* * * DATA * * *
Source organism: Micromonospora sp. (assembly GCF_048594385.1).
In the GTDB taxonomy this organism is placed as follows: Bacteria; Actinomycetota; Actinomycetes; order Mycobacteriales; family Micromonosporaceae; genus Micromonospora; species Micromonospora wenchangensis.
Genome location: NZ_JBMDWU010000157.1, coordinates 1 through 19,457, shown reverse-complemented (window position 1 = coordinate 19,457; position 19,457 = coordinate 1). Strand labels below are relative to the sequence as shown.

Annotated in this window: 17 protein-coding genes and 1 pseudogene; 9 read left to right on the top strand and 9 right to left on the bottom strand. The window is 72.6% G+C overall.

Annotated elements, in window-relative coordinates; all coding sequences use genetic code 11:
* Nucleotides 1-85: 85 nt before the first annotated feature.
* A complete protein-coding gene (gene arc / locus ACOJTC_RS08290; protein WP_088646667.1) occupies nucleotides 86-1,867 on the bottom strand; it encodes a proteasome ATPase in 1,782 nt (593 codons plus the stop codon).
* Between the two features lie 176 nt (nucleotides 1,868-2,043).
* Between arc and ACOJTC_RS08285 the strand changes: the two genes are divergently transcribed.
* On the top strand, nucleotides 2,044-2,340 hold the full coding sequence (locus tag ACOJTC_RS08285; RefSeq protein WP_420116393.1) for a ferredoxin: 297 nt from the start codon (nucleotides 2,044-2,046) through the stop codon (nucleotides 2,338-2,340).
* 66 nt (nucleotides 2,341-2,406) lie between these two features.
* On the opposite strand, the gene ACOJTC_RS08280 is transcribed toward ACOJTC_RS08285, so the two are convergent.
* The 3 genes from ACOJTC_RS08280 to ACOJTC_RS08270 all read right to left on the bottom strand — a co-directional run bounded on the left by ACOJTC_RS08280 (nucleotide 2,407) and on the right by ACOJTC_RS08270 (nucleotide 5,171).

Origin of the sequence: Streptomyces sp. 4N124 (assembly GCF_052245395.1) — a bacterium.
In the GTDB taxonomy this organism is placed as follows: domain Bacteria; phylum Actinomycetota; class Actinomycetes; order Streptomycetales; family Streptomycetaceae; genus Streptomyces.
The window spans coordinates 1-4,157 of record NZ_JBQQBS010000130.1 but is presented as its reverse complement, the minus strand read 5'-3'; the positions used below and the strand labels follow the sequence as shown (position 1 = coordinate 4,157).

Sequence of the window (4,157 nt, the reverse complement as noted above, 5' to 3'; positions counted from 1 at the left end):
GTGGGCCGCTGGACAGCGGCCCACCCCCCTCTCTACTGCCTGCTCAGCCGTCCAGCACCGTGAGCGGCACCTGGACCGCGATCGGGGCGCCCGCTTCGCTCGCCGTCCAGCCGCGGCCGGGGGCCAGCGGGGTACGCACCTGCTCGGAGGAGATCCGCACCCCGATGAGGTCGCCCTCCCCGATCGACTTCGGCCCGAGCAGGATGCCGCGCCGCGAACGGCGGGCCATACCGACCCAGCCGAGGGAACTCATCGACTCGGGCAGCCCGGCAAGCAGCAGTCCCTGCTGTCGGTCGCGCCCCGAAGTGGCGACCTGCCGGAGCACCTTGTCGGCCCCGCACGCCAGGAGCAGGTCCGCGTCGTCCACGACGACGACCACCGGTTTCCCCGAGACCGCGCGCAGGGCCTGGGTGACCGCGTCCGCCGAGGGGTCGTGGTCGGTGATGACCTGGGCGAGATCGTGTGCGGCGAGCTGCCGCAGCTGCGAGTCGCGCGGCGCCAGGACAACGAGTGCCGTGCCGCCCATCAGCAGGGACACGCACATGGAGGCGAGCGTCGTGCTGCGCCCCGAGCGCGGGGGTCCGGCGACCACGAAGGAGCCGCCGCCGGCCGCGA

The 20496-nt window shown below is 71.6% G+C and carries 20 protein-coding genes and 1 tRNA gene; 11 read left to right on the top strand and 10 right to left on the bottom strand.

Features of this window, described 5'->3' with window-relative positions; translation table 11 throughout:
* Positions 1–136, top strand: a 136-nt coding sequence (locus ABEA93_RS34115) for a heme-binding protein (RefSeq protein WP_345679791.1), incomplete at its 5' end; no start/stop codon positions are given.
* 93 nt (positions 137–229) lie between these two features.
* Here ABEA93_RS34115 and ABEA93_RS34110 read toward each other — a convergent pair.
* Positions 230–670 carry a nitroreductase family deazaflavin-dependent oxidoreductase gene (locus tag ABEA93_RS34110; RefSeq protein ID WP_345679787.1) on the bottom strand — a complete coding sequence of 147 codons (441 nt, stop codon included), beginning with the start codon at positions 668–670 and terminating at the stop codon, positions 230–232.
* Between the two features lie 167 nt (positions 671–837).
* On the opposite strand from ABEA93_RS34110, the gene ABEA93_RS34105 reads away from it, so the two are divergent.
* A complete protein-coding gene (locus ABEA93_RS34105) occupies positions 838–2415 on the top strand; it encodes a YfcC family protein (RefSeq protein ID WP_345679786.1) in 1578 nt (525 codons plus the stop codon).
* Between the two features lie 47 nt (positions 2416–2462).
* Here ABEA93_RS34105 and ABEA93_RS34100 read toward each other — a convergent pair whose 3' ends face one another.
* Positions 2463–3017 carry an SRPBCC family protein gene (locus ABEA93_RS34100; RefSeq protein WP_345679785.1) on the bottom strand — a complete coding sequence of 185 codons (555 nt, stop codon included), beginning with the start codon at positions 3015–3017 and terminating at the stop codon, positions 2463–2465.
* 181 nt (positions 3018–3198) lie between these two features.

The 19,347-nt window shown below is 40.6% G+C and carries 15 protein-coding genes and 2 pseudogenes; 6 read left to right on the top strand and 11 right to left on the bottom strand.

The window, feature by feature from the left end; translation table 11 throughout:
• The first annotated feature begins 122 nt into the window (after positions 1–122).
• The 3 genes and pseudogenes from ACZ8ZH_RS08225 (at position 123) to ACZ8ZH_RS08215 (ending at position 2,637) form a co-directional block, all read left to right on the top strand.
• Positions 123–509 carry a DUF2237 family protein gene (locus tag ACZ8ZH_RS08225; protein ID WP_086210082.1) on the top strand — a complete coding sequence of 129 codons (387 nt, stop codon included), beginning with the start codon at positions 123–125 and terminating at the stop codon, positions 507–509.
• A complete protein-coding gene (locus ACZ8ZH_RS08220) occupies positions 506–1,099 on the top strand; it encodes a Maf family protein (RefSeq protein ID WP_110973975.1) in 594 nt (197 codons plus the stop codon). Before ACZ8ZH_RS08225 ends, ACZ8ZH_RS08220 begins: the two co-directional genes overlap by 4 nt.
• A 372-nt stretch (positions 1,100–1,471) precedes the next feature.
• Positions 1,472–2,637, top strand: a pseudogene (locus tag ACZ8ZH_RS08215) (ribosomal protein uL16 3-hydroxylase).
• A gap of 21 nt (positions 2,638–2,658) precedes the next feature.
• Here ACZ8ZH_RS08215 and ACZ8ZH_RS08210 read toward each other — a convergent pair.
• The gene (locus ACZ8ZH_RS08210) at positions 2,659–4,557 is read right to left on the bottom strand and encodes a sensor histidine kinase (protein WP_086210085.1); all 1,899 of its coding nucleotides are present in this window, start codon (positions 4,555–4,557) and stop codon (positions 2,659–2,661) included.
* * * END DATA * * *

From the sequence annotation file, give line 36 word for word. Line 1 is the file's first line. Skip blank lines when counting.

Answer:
• Positions 123–509 carry a DUF2237 family protein gene (locus tag ACZ8ZH_RS08225; protein ID WP_086210082.1) on the top strand — a complete coding sequence of 129 codons (387 nt, stop codon included), beginning with the start codon at positions 123–125 and terminating at the stop codon, positions 507–509.